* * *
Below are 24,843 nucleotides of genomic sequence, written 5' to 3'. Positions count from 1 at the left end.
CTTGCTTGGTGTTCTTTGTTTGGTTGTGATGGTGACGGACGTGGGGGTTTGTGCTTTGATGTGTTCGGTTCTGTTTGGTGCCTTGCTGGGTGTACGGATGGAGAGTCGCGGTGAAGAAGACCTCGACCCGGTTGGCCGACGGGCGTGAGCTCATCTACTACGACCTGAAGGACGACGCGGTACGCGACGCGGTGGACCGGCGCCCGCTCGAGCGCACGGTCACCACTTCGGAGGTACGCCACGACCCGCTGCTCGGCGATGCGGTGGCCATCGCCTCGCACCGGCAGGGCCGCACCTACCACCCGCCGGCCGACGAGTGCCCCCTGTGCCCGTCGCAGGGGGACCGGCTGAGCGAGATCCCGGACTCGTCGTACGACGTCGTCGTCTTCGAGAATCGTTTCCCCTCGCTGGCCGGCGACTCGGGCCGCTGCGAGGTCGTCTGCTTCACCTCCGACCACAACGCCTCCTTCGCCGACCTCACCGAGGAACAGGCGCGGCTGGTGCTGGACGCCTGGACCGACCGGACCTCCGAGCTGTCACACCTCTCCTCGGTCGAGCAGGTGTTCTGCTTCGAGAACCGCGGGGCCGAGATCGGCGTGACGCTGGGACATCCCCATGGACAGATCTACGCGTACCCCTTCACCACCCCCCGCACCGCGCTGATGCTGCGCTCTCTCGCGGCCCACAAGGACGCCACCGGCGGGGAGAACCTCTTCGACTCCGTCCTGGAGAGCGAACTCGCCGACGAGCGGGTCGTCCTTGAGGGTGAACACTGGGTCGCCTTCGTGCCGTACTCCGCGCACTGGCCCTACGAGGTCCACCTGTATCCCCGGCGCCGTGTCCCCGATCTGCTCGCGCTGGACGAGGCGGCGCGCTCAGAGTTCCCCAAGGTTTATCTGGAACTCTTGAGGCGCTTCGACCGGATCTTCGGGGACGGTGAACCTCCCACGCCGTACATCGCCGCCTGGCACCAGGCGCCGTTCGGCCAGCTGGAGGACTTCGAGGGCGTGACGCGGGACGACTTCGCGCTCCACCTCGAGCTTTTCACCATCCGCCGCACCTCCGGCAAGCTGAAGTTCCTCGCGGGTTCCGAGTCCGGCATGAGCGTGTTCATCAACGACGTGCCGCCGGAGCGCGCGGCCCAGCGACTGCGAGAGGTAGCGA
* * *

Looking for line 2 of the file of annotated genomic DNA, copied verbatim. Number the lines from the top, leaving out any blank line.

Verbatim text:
CTTGCTTGGTGTTCTTTGTTTGGTTGTGATGGTGACGGACGTGGGGGTTTGTGCTTTGATGTGTTCGGTTCTGTTTGGTGCCTTGCTGGGTGTACGGATGGAGAGTCGCGGTGAAGAAGACCTCGACCCGGTTGGCCGACGGGCGTGAGCTCATCTACTACGACCTGAAGGACGACGCGGTACGCGACGCGGTGGACCGGCGCCCGCTCGAGCGCACGGTCACCACTTCGGAGGTACGCCACGACCCGCTGCTCGGCGATGCGGTGGCCATCGCCTCGCACCGGCAGGGCCGCACCTACCACCCGCCGGCCGACGAGTGCCCCCTGTGCCCGTCGCAGGGGGACCGGCTGAGCGAGATCCCGGACTCGTCGTACGACGTCGTCGTCTTCGAGAATCGTTTCCCCTCGCTGGCCGGCGACTCGGGCCGCTGCGAGGTCGTCTGCTTCACCTCCGACCACAACGCCTCCTTCGCCGACCTCACCGAGGAACAGGCGCGGCTGGTGCTGGACGCCTGGACCGACCGGACCTCCGAGCTGTCACACCTCTCCTCGGTCGAGCAGGTGTTCTGCTTCGAGAACCGCGGGGCCGAGATCGGCGTGACGCTGGGACATCCCCATGGACAGATCTACGCGTACCCCTTCACCACCCCCCGCACCGCGCTGATGCTGCGCTCTCTCGCGGCCCACAAGGACGCCACCGGCGGGGAGAACCTCTTCGACTCCGTCCTGGAGAGCGAACTCGCCGACGAGCGGGTCGTCCTTGAGGGTGAACACTGGGTCGCCTTCGTGCCGTACTCCGCGCACTGGCCCTACGAGGTCCACCTGTATCCCCGGCGCCGTGTCCCCGATCTGCTCGCGCTGGACGAGGCGGCGCGCTCAGAGTTCCCCAAGGTTTATCTGGAACTCTTGAGGCGCTTCGACCGGATCTTCGGGGACGGTGAACCTCCCACGCCGTACATCGCCGCCTGGCACCAGGCGCCGTTCGGCCAGCTGGAGGACTTCGAGGGCGTGACGCGGGACGACTTCGCGCTCCACCTCGAGCTTTTCACCATCCGCCGCACCTCCGGCAAGCTGAAGTTCCTCGCGGGTTCCGAGTCCGGCATGAGCGTGTTCATCAACGACGTGCCGCCGGAGCGCGCGGCCCAGCGACTGCGAGAGGTAGCGA